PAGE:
Our current LLMs like GPT-4 are not, in their base configurations, agents. They do not have goals. This is a severe limitation on what they are able to accomplish, and how well they can help us accomplish our own goals, whatever they might be, including using them to build more capable AIs or more capable systems that incorporate AIs.
Thus, one can imagine a future version of GPT-N, that is supremely superhuman at a wide variety of tasks, where we can ask it questions like ‘how do we make humans much smarter?’ or ‘how do we build an array of safe, efficient fusion power plants?’ or anything else we might want, and we don’t have to worry about it attempting to navigate a path through causal space towards its end goal, it will simply give us its best answer to the information on the level on which the question was intended.
Using this tool, we could perhaps indeed make ourselves smarter and more capable, then figure out how to build more general, more agentic AIs, figure out in what configuration we want to place the universe, and then get a maximally good future.
That does not mean that this is what would happen if we managed to not turn GPT-N into an agent first, or that getting to this result is easy. One must notice that in order to predict the next token as well as possible the LMM will benefit from being able to simulate every situation, every person, and every causal element behind the creation of every bit of text in its training distribution, no matter what we then train the LMM to output to us (what mask we put on it) afterwards. The LLM will absolutely ‘know’ in some sense what it means to be an agent, and how to steer physical reality by charting a path through causal space.
Will that cause the LLM to act as if it were an agent during the training run, seeking goals that arise out of the training run and thus almost certainly are only maximally fulfilled in ways that involve the LLM taking control of the future (and likely killing everyone), before we even get a chance to use RLHF on it? During the RLHF training run? Later on? At what level does this happen?
We don’t know. I could believe a wide variety of answers here.
What we do know is that if you intentionally turn the LLM into an agent, you are going to get, a lot earlier down the line, something that looks a lot more like an agent.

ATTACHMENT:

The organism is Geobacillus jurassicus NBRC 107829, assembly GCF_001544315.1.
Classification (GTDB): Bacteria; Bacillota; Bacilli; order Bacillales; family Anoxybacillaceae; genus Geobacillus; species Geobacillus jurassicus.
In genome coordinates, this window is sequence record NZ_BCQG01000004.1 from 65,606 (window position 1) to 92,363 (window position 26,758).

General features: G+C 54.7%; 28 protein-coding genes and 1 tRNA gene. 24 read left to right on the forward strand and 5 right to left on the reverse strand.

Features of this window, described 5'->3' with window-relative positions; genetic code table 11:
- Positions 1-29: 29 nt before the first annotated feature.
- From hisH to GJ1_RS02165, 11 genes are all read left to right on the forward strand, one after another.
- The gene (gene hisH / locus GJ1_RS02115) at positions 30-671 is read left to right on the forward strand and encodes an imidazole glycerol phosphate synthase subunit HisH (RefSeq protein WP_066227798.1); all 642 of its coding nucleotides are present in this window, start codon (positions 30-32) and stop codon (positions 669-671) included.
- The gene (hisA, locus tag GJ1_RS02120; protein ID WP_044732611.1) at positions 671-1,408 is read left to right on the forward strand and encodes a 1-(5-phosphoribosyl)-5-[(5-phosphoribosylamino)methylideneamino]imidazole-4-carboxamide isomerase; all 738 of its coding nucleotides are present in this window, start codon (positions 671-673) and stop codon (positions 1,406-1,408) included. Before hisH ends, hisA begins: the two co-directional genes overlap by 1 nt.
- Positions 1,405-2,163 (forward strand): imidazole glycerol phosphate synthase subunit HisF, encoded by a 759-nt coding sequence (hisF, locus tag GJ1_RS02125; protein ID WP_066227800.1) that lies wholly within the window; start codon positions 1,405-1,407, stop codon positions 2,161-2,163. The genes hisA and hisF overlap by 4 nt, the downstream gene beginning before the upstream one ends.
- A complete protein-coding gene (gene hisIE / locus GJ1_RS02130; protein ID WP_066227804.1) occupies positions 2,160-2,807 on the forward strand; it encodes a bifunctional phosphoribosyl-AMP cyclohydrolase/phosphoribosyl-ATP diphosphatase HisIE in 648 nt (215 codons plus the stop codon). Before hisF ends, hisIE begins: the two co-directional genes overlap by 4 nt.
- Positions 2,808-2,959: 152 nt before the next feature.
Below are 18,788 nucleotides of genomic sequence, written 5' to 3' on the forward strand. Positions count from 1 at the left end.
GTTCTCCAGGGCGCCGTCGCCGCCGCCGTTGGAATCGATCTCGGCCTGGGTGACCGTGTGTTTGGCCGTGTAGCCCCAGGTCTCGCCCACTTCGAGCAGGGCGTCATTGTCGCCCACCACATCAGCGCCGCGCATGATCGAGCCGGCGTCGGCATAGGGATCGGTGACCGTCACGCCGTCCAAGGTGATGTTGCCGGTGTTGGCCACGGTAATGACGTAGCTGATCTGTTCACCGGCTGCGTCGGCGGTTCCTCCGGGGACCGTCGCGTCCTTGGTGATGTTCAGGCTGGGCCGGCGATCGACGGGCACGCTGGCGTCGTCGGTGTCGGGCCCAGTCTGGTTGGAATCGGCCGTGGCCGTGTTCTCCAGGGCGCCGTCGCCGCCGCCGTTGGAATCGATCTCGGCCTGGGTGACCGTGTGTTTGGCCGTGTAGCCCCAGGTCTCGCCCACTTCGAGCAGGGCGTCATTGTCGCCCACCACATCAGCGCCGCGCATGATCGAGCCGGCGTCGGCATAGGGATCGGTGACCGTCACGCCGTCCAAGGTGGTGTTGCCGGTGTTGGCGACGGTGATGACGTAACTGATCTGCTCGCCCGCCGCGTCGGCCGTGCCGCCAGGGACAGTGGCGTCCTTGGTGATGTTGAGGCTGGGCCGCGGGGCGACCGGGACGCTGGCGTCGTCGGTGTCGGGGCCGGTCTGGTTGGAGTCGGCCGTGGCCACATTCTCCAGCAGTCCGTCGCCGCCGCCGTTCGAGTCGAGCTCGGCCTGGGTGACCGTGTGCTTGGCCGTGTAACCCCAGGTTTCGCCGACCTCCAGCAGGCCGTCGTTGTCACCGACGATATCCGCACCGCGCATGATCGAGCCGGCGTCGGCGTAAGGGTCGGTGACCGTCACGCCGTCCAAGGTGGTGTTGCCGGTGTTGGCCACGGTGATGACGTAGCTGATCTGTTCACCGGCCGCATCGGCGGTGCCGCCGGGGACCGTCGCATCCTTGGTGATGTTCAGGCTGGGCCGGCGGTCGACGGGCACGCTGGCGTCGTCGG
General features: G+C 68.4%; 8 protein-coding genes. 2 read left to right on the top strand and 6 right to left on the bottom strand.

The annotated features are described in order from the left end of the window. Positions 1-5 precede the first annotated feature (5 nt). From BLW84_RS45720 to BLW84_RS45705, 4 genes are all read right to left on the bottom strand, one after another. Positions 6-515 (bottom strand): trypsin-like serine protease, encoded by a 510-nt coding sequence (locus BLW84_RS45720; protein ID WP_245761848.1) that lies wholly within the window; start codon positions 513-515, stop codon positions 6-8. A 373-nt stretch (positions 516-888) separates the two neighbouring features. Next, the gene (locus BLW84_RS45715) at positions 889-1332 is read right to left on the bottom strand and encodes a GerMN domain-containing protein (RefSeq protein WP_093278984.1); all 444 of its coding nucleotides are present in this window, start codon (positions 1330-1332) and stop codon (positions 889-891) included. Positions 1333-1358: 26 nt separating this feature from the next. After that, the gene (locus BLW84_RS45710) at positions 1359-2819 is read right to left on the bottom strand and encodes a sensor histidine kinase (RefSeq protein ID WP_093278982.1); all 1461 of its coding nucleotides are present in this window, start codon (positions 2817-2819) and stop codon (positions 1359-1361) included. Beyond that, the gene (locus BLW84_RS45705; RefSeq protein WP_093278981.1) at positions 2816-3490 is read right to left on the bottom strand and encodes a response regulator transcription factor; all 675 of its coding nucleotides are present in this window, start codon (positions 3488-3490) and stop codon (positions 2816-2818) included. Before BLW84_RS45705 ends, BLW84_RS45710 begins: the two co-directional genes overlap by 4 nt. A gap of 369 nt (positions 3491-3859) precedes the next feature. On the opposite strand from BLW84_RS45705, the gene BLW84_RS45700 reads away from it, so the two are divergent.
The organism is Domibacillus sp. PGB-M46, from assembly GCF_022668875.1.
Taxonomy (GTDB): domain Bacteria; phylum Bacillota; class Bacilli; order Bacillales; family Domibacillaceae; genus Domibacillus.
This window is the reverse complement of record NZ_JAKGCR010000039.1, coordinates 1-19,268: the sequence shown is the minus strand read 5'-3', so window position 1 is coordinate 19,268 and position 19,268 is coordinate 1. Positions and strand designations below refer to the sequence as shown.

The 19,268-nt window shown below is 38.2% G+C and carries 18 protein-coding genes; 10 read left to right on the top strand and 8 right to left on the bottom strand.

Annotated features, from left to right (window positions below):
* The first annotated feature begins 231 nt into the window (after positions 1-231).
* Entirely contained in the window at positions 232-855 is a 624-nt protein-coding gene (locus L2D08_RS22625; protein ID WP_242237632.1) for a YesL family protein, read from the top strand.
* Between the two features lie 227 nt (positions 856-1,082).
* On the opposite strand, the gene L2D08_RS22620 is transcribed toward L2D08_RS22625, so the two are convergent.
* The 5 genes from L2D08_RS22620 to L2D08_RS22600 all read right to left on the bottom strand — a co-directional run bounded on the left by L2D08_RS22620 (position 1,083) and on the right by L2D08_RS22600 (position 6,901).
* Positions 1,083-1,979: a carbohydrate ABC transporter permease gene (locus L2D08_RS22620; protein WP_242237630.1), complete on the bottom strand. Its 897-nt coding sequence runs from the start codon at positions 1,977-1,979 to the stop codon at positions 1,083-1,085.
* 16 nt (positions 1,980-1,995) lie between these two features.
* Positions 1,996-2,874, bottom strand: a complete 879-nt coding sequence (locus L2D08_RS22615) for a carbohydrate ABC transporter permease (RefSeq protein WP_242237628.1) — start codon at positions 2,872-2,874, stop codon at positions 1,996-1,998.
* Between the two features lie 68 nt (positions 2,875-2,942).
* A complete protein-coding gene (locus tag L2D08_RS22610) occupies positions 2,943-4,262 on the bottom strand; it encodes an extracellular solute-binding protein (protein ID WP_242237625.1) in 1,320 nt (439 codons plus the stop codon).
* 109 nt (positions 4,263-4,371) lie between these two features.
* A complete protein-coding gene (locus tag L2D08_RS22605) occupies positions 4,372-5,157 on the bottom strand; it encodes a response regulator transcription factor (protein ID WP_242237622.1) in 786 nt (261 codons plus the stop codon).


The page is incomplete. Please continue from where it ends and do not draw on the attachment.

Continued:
We also know that humans who get their hands on these LLMs will do their best to turn them into agents as quickly and effectively as possible.
We don’t only know that. We also know that no matter how stupid you think an instruction would be to give to a self-directed AI agent, no matter how much no movie that starts this way could possibly ever end well, that’s exactly one of the first things someone is going to try, except they’re going to go intentionally make it even worse than that.
Thus, for example, we already have ChaosGPT, told explicitly to cause mayhem, sow distrust and destroy the entire human race. This should at least partially answer your question of ‘why would an AI want to destroy humanity?’ it is because humans are going to tell it to do that.
That is in addition to all the people who will give their AutoGPT an instruction that means well but actually translates to killing all the humans or at least take control over the future, since that is so obviously the easiest way to accomplish the thing, such as ‘bring about world peace and end world hunger’ (link goes to Sully hyping AutoGPT, saying ‘you give it a goal like end world hunger’) or ‘stop climate change’ or ‘deliver my coffee every morning at 8am sharp no matter what as reliably as possible.’ Or literally almost anything else.
Seriously, if you find a genie I highly recommend not wishing for anything.
For now, AutoGPT is harmless. Let’s ensure that the moment it’s mostly harmless, we promptly edit the Hitchhiker’s Guide entry.
Let’s therefore run experiments of various sorts, so we know exactly how much damage could be done, and in what ways, at every step.
One good idea is to use games to put such systems to the test.
Let's Put an AI NPC in a Game and See if It Takes Over the World